Kyle Larson cruises to third NASCAR All-Star win

AP photo by Matt Kelley / Hendrick Motorsports driver Kyle Larson celebrates in victory lane at North Carolina's North Wilkesboro Speedway after winning the NASCAR All-Star Race on Sunday night.

NORTH WILKESBORO, N.C. — Kyle Larson didn't mince words after his third NASCAR All-Star Race victory in five years.

"That was an old school (butt)-whipping, for sure," Larson said.

Larson turned in a dominant performance to run away with his third victory in the exhibition that doesn't award Cup Series season points, earning $1 million Sunday night in the circuit's return to North Wilkesboro Speedway after a 27-year absence.

He became only the fourth driver to win the NASCAR All-Star Race at least three times. Jimmie Johnson's four victories are the record, while Larson, Dale Earnhardt and Jeff Gordon have three wins. Larson is the first to win it at three different tracks, also having won at Charlotte Motor Speedway in 2019 and Texas Motor Speedway in 2021.

The 2021 Cup Series champion celebrated his success with a full lap of burnouts in his No. 5 Chevrolet around the .625-mile track as Hendrick Motorsports won the event for the 11th time.

Bubba Wallace finished second in the 200-lap race, followed by 23XI Racing teammate Tyler Reddick in another Toyota, Chase Briscoe in a Stewart-Haas Racing Ford and Chase Elliott in another Hendrick Chevy.

But only Larson collected prize money in the winner-take-all event.

Wallace joked he won the "best of the rest."

"Larson was lights out, so congrats to him," Wallace said. "They have been hitting it on the head all season, so to run second to them is not a bad thing. But to run second in the All-Star Race sucks because you go home with nothing."

Larson overcame an early speeding penalty on the 24th lap and ran away from the field. After being sent to the back of the field, he blew past 16 cars on fresh tires, including Daniel Suarez, who started in pole position, on the 56th lap to take the lead. Larson went on to build an 11-second advantage before the first competition caution at the 100th lap.

That didn't slow Larson, who was never seriously challenged in the second half of the race.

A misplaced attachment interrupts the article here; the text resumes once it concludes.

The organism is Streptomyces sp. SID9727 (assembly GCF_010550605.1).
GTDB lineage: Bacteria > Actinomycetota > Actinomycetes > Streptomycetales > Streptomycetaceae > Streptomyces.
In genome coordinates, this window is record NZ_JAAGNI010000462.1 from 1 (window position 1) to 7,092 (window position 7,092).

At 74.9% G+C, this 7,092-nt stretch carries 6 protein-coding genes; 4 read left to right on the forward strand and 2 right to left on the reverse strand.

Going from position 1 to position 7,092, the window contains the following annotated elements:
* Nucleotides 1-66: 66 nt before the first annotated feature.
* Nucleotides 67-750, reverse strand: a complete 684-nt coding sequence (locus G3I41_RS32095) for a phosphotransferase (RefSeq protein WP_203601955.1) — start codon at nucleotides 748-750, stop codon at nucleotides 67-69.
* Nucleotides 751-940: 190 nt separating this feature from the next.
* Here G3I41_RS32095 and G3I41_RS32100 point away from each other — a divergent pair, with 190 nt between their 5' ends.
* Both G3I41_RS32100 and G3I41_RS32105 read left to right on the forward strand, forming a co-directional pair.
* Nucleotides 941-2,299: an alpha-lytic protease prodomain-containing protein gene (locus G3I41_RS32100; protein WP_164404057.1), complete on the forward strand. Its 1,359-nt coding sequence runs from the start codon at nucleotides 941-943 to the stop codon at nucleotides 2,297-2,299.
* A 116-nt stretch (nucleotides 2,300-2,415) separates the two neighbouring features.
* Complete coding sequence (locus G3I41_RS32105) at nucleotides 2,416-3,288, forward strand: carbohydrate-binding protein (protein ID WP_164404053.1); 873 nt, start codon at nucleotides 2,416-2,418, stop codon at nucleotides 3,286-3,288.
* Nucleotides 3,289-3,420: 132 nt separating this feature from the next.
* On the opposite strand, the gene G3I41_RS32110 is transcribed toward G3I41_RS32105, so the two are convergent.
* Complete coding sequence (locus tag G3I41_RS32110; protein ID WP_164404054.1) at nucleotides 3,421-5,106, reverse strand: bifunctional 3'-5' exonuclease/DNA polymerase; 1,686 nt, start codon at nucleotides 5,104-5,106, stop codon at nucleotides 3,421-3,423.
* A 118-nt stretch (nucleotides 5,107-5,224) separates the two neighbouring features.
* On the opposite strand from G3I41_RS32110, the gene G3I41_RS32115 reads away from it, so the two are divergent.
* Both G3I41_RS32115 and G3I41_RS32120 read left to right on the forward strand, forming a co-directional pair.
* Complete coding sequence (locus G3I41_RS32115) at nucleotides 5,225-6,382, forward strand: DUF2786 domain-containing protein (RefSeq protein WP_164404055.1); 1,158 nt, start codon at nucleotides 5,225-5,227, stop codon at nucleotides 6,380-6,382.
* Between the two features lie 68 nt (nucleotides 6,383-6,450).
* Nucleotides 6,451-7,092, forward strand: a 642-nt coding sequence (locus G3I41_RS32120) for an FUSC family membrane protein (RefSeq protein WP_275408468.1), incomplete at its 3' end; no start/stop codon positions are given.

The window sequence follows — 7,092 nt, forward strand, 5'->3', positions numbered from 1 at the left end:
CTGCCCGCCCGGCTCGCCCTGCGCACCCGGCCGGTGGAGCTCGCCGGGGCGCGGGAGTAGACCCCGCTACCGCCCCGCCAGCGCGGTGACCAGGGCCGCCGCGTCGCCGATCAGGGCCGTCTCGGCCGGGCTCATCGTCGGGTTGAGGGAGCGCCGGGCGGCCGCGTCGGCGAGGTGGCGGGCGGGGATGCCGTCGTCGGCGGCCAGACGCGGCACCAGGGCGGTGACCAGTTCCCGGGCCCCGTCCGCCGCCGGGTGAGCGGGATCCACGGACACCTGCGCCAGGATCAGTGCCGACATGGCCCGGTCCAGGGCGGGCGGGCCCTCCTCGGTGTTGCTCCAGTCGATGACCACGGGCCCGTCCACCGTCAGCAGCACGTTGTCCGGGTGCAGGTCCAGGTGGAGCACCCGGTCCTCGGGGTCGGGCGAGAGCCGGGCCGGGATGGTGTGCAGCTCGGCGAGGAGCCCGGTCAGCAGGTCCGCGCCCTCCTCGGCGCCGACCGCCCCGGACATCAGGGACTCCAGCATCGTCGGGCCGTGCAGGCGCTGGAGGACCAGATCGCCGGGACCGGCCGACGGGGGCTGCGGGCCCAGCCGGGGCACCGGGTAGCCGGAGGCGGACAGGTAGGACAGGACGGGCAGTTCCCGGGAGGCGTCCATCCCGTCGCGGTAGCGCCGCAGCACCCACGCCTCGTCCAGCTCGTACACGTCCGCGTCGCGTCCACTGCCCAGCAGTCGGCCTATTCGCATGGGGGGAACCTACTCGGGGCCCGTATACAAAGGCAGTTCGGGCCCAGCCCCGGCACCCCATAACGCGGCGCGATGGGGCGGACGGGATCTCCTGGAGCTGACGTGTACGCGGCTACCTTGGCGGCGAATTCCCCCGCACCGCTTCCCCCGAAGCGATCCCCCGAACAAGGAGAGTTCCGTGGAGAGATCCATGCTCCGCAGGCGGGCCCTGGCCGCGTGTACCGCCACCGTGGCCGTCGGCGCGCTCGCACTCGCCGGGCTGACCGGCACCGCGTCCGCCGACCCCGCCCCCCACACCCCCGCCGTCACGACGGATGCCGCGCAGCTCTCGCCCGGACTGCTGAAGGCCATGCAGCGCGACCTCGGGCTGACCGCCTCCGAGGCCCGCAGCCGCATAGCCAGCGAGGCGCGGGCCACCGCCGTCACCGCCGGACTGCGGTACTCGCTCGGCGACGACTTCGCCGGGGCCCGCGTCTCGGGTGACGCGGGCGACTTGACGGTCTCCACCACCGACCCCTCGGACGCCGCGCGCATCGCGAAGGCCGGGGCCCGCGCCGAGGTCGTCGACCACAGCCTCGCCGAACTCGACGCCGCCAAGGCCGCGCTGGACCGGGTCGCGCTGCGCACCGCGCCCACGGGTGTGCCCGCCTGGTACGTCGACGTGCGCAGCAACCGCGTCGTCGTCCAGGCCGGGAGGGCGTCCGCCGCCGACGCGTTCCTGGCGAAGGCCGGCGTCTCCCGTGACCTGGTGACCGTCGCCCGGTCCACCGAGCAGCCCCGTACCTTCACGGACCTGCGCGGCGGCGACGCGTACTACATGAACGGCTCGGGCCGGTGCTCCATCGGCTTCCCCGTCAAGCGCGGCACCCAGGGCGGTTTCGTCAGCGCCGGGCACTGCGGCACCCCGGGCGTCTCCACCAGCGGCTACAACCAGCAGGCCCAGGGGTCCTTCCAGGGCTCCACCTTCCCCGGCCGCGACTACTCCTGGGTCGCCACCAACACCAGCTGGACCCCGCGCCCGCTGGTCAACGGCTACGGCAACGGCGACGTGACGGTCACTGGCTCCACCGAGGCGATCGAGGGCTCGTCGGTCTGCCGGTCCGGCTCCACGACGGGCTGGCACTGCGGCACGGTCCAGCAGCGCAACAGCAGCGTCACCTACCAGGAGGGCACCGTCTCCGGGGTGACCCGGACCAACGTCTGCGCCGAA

"We had a great car in the long runs, and I was thinking that for sure there was going to be a caution," said Larson, who also won the Trucks Series race at North Wilkesboro on Saturday. "I got out to a big lead, and I could see everybody's cars were driving like crap in front of me."

If fans came to see wrecks, they walked away disappointed. There were none, and the only pass they saw for the lead was Larson moving past Suarez in what amounted to yet another short track snoozer in a season where NASCAR has struggled with noncompetitive races.

"It's no secret that everybody in the industry, the fans have been vocal about wanting better short track racing, so I think what happened tonight goes along with what that narrative has been lately," Reddick said. "NASCAR is working on it, and we are all going to put our heads together and try to make short track racing better."

North Wilkesboro Speedway's patched-up asphalt held up fairly well after a week of racing despite not having been paved in more than three decades.

The track, which sat mostly dormant and became overgrown with weeds, was restored with help of Speedway Motorsports CEO Marcus Smith and NASCAR Hall of Fame driver Dale Earnhardt Jr. for the organization's 75th anniversary season.

Suarez and Chris Buescher started on the front row after winning their 60-lap heats Saturday night, when NASCAR experimented for the first time with wet weather tires on Cup Series cars.

Suarez dominated early Sunday, leading the first 55 laps, while Buescher quickly fell off the pace, dropping to 10th place after just five laps when he got stuck on the outside.

Earlier in the day, Josh Berry won the All-Star Open to advance to the All-Star Race along with second-place finisher Ty Gibbs and fan vote winner Noah Gragson. Berry took the lead with 23 laps remaining when he passed Gibbs on the apron on the inside of the track.

There were two crashes in the Open, including one involving Michael McDowell and Justin Haley, who were both running in the top five at the time before Gibbs bumped McDowell.

"It's pretty cool, pretty special to be here," Gibbs said. "I wasn't alive when they raced here, but it's really cool. It's a worn-out race track, but it's fun. Just kind of looking for patches, looking for grip."